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sometimes = verbosity!==quality;

if (!normalText.needed) {
    dontUseNormalText();
}
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    Yes, but WHY is that the right answer? – krillgar Feb 8 '16 at 15:15
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    @krillgar if (code===answer && !normalText.needed) { normalText = verbosity; verbosity = harderToRead(); } – Jimbo Jonny Feb 8 '16 at 15:21
  • @krillgar - JimboJonny.highestVotedAnswerEver = code.only; – Jimbo Jonny Feb 8 '16 at 15:23
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    I tried this but it does not work?! Can you post full code, because I didn't learn the idea behind the code? – user694733 Feb 8 '16 at 15:24
  • @user694733 - isTrueInAllCases = false; isTrueInSomeCases = true; – Jimbo Jonny Feb 8 '16 at 15:26
  • @JimboJonny You didn't use ==, so of course that's returning true... – Joe Feb 8 '16 at 15:58
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    This is a code-only answer with no explanation. To encourage users to understand what they're writing and way, please include an explanation of how your code works. – ssube Feb 8 '16 at 16:32
  • @ssube - If I may break character for a moment: my highest rated answer (+62) is a 2-line code-only answer which shows document.getElementById being null when there is no element with that id. The next answer below it is an equally simple textual explanation that the same function returns that same result. In the same amount of time as my answered has garnered +62, that answer has garnered +2. The users have spoken. Sometimes, when the code is simple enough, an explanation does not aid in understanding. The code itself IS the most powerful explanation in such cases. – Jimbo Jonny Feb 8 '16 at 16:51
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    Pointing out that sometimes code requires explanation does not change the fact that sometimes it doesn't. – Jimbo Jonny Feb 8 '16 at 16:53
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    @JimboJonny there are rare occasions, typically on fairly straight-forward questions, where code-only may fully answer the question. It rarely hurts to include a short description, or even just a link to the MDN page or reference in the spec (for people interested in more detail). – ssube Feb 8 '16 at 16:54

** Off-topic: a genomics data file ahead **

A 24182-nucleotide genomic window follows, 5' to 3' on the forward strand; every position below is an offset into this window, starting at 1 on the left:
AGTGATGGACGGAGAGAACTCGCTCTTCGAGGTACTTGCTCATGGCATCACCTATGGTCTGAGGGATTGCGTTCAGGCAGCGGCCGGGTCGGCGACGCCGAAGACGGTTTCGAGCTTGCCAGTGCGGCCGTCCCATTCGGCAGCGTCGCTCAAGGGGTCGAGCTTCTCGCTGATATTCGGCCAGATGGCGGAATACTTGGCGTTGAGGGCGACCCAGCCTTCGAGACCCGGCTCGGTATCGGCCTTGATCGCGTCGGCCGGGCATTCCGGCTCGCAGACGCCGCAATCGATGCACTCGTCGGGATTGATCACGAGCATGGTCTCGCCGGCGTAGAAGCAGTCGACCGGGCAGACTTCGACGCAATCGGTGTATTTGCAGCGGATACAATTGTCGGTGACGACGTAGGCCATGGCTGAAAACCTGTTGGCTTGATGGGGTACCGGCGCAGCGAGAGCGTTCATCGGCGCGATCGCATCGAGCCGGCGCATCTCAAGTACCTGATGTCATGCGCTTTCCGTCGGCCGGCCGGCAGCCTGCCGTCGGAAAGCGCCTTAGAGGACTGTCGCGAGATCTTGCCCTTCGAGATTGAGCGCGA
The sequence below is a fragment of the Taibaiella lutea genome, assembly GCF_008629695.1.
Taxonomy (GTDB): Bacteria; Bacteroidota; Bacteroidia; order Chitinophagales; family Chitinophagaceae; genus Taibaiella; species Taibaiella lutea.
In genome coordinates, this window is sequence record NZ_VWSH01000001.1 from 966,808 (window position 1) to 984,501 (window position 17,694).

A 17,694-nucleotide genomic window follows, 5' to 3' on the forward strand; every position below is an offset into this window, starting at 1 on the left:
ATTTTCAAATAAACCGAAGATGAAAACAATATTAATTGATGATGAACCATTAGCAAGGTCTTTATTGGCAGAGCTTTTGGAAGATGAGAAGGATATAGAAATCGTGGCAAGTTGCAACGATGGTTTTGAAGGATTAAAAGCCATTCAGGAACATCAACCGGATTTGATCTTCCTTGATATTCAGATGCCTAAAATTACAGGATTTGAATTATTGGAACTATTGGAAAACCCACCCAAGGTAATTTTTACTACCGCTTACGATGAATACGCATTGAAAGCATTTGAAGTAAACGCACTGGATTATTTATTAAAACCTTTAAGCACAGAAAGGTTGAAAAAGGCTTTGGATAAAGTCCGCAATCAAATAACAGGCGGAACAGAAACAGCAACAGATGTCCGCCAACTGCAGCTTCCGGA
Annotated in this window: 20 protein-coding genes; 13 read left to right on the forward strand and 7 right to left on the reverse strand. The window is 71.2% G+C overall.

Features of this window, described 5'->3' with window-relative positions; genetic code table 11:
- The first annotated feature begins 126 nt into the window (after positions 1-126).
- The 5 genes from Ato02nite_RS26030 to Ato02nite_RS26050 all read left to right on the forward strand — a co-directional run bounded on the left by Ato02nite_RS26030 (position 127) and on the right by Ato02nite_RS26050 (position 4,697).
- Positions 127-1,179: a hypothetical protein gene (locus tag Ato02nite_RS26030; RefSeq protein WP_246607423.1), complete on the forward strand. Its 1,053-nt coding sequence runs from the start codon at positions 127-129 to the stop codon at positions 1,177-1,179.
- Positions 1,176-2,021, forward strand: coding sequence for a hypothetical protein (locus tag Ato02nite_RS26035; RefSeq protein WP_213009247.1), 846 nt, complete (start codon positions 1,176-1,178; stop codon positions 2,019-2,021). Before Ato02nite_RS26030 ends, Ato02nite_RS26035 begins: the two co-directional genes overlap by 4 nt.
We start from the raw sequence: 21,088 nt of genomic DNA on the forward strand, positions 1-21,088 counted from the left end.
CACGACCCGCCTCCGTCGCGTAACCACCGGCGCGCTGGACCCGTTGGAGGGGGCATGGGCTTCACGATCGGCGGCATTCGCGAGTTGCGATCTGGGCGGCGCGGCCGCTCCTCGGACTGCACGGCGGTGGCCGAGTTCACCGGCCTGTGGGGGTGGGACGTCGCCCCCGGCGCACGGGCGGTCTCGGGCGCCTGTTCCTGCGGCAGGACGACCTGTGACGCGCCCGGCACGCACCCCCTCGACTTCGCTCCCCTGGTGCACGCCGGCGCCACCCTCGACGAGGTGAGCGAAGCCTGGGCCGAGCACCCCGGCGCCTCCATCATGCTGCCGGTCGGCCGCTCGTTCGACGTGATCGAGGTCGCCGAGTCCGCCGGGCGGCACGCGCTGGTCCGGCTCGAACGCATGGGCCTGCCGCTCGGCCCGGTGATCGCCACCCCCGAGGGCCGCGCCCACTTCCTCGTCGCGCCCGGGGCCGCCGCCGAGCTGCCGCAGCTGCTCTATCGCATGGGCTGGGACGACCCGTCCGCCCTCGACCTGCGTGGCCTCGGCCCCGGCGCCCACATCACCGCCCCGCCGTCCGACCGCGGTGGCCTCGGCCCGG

• @ssube - Your argument would be a great argument for a general guideline of "it's usually good to include an explanation." but NOT for an actual ban of answers with only code...as in some cases they are not only valid answers, but the best answers. It is the latter that this topic suggests, not the former. – Jimbo Jonny Feb 8 '16 at 17:00
  • @ssube - Case in point: the same question I reference above about finding if an HTML tag with a certain ID exists via JS. Of answers posted same-day (for fair comparison) 2 answers are code only (+62 and +43), 1 answer is the code plus explanation (+6), and 1 is just an explanation (+2). All 4 are extremely short, and very much correct and complete. However, the vote differentials are clear. We're talking about, in some cases, people finding code-only to be the massively more appropriate answer. The fact that most answers are better with explanation does not justify banning all code-only. – Jimbo Jonny Feb 8 '16 at 17:23
  • @JimboJonny After your comments, I now understand where you stand. Maybe you should include that into you answer? – user694733 Feb 9 '16 at 9:09
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While good answers typically won't be code only, at least sometimes any verbal explanation beyond the code just adds clutter. For example, in the Python tag, it isn't uncommon that a questioner is asking for a list comprehension to solve a certain problem and the answer is just a 1-line list comprehension. No real point to launch into an explanation of how list comprehensions work. Thus, I would oppose anything which outlawed code-only answers, though I think that @Joe 's idea of a suggestion is good.